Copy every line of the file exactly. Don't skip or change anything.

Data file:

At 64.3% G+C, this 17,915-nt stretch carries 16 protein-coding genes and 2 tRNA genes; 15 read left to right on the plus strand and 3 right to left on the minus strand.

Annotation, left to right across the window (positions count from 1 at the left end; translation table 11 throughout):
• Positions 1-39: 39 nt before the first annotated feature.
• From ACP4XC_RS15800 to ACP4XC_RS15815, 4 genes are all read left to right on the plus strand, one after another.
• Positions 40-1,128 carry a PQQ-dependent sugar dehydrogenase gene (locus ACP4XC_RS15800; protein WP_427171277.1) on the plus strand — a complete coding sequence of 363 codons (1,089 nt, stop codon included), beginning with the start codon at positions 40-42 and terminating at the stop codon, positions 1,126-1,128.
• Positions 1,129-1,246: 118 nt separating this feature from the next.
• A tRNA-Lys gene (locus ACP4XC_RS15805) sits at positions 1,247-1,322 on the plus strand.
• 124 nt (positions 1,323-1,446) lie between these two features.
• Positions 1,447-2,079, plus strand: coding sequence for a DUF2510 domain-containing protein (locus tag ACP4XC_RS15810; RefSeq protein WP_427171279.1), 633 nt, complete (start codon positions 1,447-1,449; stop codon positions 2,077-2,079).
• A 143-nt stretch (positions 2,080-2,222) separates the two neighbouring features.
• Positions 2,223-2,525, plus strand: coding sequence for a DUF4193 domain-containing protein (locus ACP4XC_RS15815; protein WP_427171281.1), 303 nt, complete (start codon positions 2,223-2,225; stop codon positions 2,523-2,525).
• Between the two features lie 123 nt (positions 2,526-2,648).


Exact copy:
At 64.3% G+C, this 17,915-nt stretch carries 16 protein-coding genes and 2 tRNA genes; 15 read left to right on the plus strand and 3 right to left on the minus strand.

Annotation, left to right across the window (positions count from 1 at the left end; translation table 11 throughout):
• Positions 1-39: 39 nt before the first annotated feature.
• From ACP4XC_RS15800 to ACP4XC_RS15815, 4 genes are all read left to right on the plus strand, one after another.
• Positions 40-1,128 carry a PQQ-dependent sugar dehydrogenase gene (locus ACP4XC_RS15800; protein WP_427171277.1) on the plus strand — a complete coding sequence of 363 codons (1,089 nt, stop codon included), beginning with the start codon at positions 40-42 and terminating at the stop codon, positions 1,126-1,128.
• Positions 1,129-1,246: 118 nt separating this feature from the next.
• A tRNA-Lys gene (locus ACP4XC_RS15805) sits at positions 1,247-1,322 on the plus strand.
• 124 nt (positions 1,323-1,446) lie between these two features.
• Positions 1,447-2,079, plus strand: coding sequence for a DUF2510 domain-containing protein (locus tag ACP4XC_RS15810; RefSeq protein WP_427171279.1), 633 nt, complete (start codon positions 1,447-1,449; stop codon positions 2,077-2,079).
• A 143-nt stretch (positions 2,080-2,222) separates the two neighbouring features.
• Positions 2,223-2,525, plus strand: coding sequence for a DUF4193 domain-containing protein (locus ACP4XC_RS15815; protein WP_427171281.1), 303 nt, complete (start codon positions 2,223-2,225; stop codon positions 2,523-2,525).
• Between the two features lie 123 nt (positions 2,526-2,648).